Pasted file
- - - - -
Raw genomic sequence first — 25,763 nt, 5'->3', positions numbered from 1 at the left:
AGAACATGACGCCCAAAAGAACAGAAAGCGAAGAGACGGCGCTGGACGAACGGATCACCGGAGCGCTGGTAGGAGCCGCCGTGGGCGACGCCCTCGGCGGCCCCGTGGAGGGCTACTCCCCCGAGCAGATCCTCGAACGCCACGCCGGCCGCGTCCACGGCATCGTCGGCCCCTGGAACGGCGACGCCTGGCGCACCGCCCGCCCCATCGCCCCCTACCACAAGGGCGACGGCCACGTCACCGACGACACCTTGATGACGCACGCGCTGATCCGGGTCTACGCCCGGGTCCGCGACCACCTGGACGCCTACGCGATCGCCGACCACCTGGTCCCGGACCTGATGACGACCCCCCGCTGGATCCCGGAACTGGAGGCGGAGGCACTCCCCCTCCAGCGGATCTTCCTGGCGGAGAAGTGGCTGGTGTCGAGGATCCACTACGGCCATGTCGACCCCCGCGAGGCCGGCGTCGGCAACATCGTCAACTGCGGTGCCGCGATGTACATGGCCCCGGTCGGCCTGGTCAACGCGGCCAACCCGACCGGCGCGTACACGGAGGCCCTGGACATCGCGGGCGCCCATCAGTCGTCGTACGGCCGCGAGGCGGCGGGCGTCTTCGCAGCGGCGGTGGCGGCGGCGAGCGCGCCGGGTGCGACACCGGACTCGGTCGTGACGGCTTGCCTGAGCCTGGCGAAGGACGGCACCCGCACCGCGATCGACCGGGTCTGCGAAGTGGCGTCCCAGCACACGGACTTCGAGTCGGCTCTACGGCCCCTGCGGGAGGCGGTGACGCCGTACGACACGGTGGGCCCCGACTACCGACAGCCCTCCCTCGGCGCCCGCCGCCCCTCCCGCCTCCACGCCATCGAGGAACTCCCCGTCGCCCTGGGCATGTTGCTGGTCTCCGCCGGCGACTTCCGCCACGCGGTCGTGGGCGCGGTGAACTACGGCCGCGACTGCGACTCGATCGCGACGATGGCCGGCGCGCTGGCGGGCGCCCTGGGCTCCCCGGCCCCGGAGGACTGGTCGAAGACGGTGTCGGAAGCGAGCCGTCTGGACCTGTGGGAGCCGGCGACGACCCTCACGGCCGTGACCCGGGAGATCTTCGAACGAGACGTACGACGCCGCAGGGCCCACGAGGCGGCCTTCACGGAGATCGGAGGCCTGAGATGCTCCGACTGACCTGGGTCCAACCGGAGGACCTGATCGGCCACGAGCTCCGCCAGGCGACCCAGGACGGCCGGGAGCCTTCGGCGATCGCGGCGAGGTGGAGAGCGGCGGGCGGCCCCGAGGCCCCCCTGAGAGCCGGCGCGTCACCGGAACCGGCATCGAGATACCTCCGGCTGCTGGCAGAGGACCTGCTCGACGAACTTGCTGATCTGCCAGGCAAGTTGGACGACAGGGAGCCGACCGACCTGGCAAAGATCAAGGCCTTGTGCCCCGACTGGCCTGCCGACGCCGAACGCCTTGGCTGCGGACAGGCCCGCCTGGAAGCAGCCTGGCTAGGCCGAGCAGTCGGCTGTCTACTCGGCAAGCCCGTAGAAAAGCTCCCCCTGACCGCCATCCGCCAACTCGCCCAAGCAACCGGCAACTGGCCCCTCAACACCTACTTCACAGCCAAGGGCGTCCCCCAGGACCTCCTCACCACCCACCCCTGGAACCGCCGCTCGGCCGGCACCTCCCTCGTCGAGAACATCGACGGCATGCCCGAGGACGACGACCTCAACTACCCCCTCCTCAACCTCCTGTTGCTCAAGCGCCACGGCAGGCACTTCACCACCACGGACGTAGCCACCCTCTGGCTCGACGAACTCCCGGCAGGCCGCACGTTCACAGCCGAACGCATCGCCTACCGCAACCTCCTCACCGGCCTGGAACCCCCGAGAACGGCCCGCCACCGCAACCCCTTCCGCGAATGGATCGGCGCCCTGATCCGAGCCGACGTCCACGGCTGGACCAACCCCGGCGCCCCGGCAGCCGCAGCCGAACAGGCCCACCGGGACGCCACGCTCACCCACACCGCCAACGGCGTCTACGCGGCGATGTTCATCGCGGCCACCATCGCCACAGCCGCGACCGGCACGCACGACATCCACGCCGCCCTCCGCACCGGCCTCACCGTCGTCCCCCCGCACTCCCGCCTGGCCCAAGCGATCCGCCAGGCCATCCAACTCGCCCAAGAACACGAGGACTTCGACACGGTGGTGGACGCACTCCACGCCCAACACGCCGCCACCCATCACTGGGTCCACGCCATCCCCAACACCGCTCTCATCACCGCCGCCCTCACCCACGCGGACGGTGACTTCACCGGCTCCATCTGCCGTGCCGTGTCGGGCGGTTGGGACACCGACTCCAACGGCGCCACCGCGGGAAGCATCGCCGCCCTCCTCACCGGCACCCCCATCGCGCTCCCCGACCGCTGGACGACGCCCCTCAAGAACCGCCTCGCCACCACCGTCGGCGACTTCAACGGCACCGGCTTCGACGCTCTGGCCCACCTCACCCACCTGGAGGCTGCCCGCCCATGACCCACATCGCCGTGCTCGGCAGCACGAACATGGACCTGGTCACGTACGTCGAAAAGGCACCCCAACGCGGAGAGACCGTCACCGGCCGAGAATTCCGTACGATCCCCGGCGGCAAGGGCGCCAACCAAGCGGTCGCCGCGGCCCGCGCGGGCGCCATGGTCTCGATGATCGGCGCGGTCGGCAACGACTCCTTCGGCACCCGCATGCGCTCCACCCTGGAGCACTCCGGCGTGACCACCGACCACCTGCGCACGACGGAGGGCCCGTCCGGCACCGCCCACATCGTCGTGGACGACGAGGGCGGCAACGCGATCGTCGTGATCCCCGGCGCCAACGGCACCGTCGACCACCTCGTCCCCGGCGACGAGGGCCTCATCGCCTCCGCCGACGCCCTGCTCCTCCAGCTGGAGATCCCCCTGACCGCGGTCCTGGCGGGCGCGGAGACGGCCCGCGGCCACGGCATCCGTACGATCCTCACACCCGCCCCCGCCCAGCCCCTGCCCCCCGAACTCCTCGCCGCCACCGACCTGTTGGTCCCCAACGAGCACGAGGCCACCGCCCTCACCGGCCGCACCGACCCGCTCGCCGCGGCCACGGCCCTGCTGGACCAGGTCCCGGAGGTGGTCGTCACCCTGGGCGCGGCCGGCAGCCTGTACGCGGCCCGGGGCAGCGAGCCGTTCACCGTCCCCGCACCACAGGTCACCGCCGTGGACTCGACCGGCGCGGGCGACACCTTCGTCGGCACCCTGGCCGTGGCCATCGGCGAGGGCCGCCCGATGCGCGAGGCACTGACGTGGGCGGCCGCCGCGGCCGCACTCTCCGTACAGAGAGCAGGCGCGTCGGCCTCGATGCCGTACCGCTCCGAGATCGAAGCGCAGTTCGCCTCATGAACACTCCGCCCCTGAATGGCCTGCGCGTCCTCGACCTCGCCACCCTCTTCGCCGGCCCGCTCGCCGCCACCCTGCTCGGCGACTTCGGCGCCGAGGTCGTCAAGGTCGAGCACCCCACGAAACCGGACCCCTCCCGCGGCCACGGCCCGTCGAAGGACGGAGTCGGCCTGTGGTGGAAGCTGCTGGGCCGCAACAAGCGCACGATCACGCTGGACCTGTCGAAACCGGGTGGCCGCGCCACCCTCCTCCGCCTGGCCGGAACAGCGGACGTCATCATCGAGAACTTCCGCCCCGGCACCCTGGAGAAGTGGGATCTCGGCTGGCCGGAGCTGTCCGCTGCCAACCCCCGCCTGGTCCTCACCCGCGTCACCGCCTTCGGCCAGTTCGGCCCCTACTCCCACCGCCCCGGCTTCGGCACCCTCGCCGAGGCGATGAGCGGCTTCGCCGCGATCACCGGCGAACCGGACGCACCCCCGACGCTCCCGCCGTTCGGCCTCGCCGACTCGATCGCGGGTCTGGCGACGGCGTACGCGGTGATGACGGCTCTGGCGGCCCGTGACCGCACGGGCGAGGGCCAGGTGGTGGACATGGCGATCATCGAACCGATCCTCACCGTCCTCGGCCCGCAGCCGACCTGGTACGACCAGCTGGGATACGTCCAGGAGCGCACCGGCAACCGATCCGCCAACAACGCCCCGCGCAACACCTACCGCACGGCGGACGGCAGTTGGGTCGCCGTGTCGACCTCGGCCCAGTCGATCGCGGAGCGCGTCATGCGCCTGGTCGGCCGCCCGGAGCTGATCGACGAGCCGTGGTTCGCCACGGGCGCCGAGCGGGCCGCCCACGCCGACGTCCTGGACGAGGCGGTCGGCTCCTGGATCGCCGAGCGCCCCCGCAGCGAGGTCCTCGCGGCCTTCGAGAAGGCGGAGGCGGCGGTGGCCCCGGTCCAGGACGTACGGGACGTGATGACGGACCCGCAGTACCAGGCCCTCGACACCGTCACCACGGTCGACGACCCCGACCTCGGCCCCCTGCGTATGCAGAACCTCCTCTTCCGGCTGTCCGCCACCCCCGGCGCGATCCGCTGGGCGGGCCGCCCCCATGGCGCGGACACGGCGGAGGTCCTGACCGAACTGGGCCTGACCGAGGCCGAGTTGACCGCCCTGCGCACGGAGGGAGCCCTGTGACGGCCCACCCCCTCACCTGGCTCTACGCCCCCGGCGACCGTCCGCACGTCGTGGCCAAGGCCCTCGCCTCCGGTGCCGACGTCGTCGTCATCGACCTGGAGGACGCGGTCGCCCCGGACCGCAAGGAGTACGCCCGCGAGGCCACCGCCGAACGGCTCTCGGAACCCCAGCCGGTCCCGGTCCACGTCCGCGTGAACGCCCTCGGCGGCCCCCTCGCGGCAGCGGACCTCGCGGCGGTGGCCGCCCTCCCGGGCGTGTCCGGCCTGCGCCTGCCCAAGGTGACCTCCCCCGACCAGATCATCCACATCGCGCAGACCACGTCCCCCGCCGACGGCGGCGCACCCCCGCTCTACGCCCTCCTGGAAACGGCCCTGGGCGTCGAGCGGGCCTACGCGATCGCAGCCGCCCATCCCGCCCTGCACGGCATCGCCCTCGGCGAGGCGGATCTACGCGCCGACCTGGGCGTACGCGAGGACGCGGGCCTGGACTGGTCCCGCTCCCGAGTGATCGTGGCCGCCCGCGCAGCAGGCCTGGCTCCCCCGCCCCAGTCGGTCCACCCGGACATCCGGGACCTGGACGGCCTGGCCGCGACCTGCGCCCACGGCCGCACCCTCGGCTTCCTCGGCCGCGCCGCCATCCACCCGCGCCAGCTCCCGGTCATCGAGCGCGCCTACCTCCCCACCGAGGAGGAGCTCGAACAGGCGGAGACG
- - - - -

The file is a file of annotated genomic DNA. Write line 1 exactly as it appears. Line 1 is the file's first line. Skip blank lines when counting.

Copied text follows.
Raw genomic sequence first — 25,763 nt, 5'->3', positions numbered from 1 at the left: